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An introduction to serial RS232

The RS232 serial interface is an interface for communicating data by way of transmission. It was introduced in 1969 by a committee that now goes by the name of Electronics Industry Association. Together with Telecommunication Industry Association, they have managed to maintain the product in the market, despite the notion that is commonly held by many: Serial RS232 / RS485 ports are archaic and should have met their 'demise' by now. However, serial ports, especially RS232 which is probably the most enduring of all serial ports, are very common today. RS485 and RS422 are more commonly used in industrial environments.

The two bodies, Electronics Industry Association and Telecommunication Industry Association, have set up standards for serial data transfer. It is due to this administration that the port is now commonly referred to as EIA/TIA -232. The reason behind the name is to reflect the initials of the organizations that run it. Right now, these organizations have made other serial ports in the same series of RS serial ports. The latest model is RS 232C which is a 'superset' of RS232. This means that it has all the capabilities that RS232 model has but, in addition, it has more qualities that RS232 doesn't have; it also has 25 pins while RS232 usually use 9 pins. Other models are RS422 and RS485.

When dealing with data, there are two types of communication that exist: differential and single-ended. RS232 deals with single-ended data communication and it defines a communication between two gadgets or equipments: DTE (Data Terminal Equipment) and DCE (Data Circuit-Termination Equipment). The difference between the two equipments lies in their pin out assignments. An example of a DTE is a PC while that of a DCE is a dial up modem. The two are connected using a RS 232 link cable known as a straight-through -  which transfers pin maps to transfer pins and to receive pin maps, it receives pins - ,  or uses a null modem (a type of a crossover) to connect between two DTE equipments like personal computers.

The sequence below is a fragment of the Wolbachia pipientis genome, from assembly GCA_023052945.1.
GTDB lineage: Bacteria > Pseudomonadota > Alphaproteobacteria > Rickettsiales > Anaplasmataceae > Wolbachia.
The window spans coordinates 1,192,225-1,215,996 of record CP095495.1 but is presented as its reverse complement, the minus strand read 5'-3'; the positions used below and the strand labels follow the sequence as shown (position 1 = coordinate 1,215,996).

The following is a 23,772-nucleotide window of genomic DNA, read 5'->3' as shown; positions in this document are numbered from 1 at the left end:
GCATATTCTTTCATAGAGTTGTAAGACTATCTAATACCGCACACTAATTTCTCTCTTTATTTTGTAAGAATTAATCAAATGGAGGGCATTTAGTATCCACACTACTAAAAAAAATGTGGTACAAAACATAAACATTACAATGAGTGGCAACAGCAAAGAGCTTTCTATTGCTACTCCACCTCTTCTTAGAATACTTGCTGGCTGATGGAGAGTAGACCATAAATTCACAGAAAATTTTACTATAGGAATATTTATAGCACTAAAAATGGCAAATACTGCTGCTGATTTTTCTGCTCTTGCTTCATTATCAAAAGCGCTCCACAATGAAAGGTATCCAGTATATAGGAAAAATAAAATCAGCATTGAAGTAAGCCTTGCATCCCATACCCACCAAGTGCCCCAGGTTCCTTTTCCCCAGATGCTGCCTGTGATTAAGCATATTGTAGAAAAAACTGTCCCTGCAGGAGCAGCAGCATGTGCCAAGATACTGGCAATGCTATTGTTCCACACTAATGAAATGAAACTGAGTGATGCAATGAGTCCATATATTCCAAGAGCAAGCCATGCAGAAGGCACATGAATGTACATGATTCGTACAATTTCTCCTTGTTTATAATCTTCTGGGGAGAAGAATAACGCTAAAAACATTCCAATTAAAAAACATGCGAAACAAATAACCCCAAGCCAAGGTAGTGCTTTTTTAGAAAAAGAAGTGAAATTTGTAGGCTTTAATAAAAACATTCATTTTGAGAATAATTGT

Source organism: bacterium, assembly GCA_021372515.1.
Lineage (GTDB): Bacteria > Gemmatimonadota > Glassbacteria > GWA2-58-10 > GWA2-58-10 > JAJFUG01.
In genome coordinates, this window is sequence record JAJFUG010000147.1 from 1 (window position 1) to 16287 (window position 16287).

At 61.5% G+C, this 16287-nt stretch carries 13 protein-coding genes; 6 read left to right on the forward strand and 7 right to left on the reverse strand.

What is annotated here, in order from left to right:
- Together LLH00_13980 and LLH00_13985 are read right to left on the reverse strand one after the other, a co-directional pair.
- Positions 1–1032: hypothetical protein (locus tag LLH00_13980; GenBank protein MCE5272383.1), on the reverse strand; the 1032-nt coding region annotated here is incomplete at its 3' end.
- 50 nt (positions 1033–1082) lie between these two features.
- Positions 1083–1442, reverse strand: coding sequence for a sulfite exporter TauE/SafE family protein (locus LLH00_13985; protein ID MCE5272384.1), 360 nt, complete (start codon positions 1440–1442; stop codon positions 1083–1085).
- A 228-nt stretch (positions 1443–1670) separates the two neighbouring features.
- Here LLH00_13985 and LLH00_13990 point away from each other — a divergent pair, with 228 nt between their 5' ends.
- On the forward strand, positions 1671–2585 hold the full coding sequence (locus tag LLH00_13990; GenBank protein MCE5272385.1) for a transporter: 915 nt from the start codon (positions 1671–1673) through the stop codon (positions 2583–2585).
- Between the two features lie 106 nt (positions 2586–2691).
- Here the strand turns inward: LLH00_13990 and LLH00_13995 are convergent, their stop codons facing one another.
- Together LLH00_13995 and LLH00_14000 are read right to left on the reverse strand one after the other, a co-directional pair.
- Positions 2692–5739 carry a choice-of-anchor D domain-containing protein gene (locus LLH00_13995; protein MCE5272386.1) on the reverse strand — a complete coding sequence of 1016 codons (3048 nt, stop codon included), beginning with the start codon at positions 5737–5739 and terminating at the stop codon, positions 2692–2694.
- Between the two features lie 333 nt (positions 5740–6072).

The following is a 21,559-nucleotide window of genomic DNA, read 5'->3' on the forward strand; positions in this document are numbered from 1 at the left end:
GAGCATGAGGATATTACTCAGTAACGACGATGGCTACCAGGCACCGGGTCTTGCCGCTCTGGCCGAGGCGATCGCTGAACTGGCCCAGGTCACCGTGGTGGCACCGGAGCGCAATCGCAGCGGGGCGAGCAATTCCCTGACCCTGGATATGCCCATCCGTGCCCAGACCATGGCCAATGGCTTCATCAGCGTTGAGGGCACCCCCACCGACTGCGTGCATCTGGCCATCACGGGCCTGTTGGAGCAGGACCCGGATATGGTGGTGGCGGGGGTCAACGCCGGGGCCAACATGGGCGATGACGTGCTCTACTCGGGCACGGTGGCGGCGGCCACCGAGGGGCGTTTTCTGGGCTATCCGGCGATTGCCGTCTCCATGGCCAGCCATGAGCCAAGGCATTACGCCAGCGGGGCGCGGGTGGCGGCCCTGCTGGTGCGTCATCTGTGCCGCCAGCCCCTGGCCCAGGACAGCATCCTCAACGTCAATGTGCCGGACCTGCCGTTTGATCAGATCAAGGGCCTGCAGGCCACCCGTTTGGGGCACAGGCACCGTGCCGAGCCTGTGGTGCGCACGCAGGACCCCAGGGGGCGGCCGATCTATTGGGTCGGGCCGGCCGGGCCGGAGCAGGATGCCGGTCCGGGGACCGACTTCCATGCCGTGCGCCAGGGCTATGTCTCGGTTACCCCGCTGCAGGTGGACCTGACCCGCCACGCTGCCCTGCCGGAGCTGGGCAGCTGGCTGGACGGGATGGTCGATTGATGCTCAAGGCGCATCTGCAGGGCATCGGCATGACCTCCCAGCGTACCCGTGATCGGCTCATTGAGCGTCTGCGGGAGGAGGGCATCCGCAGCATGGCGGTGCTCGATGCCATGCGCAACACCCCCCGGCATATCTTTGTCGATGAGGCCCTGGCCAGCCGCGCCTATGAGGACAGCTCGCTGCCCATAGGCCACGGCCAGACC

The RS232 serial port uses independent cannels that are fully duplex, whereas RS485 is half duplex. This means that the RS232 device can send and receive data at the same time. This usually involves three wires; one of the wires sends RS232 data, the other wire receives RS232 data and the other one is the earth-grounding wire which expedites transmission of RS232 data. By using 9 pins, this type of RS232 and RS232 to RS485 communication is possible.

Even with all those capabilities, there are some limitations, however. RS232 and RS485 ports transmits data in single bit format using asynchronous mode of transmission. This makes communication very slow, and hence many people prefer using other computer interface peripherals like USB. The latter, USB, is faster than RS232 serial port and has supplanted it in many machines. One of the reasons why RS232 and RS485 serial ports are still in use today is sometimes because the cost of replacing them, in expensive machines like those in the factories, but also because RS232 and RS485 actually is compatible with many devices and can easily be integrated with existing software solutions.

For further information regarding serial data communication please visit http://www.USconverters.com.


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